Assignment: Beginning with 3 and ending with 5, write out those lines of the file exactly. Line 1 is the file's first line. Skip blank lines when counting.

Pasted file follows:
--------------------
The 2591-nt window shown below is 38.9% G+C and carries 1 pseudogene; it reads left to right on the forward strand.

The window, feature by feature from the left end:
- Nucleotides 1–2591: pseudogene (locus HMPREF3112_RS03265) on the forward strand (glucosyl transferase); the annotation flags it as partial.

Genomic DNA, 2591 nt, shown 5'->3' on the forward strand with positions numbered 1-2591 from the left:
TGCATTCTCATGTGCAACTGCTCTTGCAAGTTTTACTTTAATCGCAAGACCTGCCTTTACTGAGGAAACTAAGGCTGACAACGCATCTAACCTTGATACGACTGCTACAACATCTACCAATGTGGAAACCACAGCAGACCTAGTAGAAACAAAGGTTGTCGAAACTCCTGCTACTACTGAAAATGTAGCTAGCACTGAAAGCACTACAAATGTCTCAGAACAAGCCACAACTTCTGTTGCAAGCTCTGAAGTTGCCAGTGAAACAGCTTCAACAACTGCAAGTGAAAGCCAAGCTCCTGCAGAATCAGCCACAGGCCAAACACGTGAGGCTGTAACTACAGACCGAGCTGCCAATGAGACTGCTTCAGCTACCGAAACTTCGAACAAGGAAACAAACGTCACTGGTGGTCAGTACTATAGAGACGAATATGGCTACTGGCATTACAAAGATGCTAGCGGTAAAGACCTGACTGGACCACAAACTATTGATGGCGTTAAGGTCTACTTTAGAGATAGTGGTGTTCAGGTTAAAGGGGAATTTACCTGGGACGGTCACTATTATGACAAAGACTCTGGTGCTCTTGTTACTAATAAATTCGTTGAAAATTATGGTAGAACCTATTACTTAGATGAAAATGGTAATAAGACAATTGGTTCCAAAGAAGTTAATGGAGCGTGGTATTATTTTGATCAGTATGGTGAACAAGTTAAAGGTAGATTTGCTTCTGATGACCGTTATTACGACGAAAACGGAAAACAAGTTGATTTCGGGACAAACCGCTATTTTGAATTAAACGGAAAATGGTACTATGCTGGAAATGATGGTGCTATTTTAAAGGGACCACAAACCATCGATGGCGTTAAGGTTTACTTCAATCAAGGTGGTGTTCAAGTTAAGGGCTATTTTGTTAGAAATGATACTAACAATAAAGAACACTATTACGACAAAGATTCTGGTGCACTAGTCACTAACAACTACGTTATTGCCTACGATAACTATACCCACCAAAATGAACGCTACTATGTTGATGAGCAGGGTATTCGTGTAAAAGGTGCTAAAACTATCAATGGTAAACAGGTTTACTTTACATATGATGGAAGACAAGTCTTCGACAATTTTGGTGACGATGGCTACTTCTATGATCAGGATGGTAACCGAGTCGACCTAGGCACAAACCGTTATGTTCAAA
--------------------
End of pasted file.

- Nucleotides 1–2591: pseudogene (locus HMPREF3112_RS03265) on the forward strand (glucosyl transferase); the annotation flags it as partial.

Genomic DNA, 2591 nt, shown 5'->3' on the forward strand with positions numbered 1-2591 from the left:
TGCATTCTCATGTGCAACTGCTCTTGCAAGTTTTACTTTAATCGCAAGACCTGCCTTTACTGAGGAAACTAAGGCTGACAACGCATCTAACCTTGATACGACTGCTACAACATCTACCAATGTGGAAACCACAGCAGACCTAGTAGAAACAAAGGTTGTCGAAACTCCTGCTACTACTGAAAATGTAGCTAGCACTGAAAGCACTACAAATGTCTCAGAACAAGCCACAACTTCTGTTGCAAGCTCTGAAGTTGCCAGTGAAACAGCTTCAACAACTGCAAGTGAAAGCCAAGCTCCTGCAGAATCAGCCACAGGCCAAACACGTGAGGCTGTAACTACAGACCGAGCTGCCAATGAGACTGCTTCAGCTACCGAAACTTCGAACAAGGAAACAAACGTCACTGGTGGTCAGTACTATAGAGACGAATATGGCTACTGGCATTACAAAGATGCTAGCGGTAAAGACCTGACTGGACCACAAACTATTGATGGCGTTAAGGTCTACTTTAGAGATAGTGGTGTTCAGGTTAAAGGGGAATTTACCTGGGACGGTCACTATTATGACAAAGACTCTGGTGCTCTTGTTACTAATAAATTCGTTGAAAATTATGGTAGAACCTATTACTTAGATGAAAATGGTAATAAGACAATTGGTTCCAAAGAAGTTAATGGAGCGTGGTATTATTTTGATCAGTATGGTGAACAAGTTAAAGGTAGATTTGCTTCTGATGACCGTTATTACGACGAAAACGGAAAACAAGTTGATTTCGGGACAAACCGCTATTTTGAATTAAACGGAAAATGGTACTATGCTGGAAATGATGGTGCTATTTTAAAGGGACCACAAACCATCGATGGCGTTAAGGTTTACTTCAATCAAGGTGGTGTTCAAGTTAAGGGCTATTTTGTTAGAAATGATACTAACAATAAAGAACACTATTACGACAAAGATTCTGGTGCACTAGTCACTAACAACTACGTTATTGCCTACGATAACTATACCCACCAAAATGAACGCTACTATGTTGATGAGCAGGGTATTCGTGTAAAAGGTGCTAAAACTATCAATGGTAAACAGGTTTACTTTACATATGATGGAAGACAAGTCTTCGACAATTTTGGTGACGATGGCTACTTCTATGATCAGGATGGTAACCGAGTCGACCTAGGCACAAACCGTTATGTTCAAA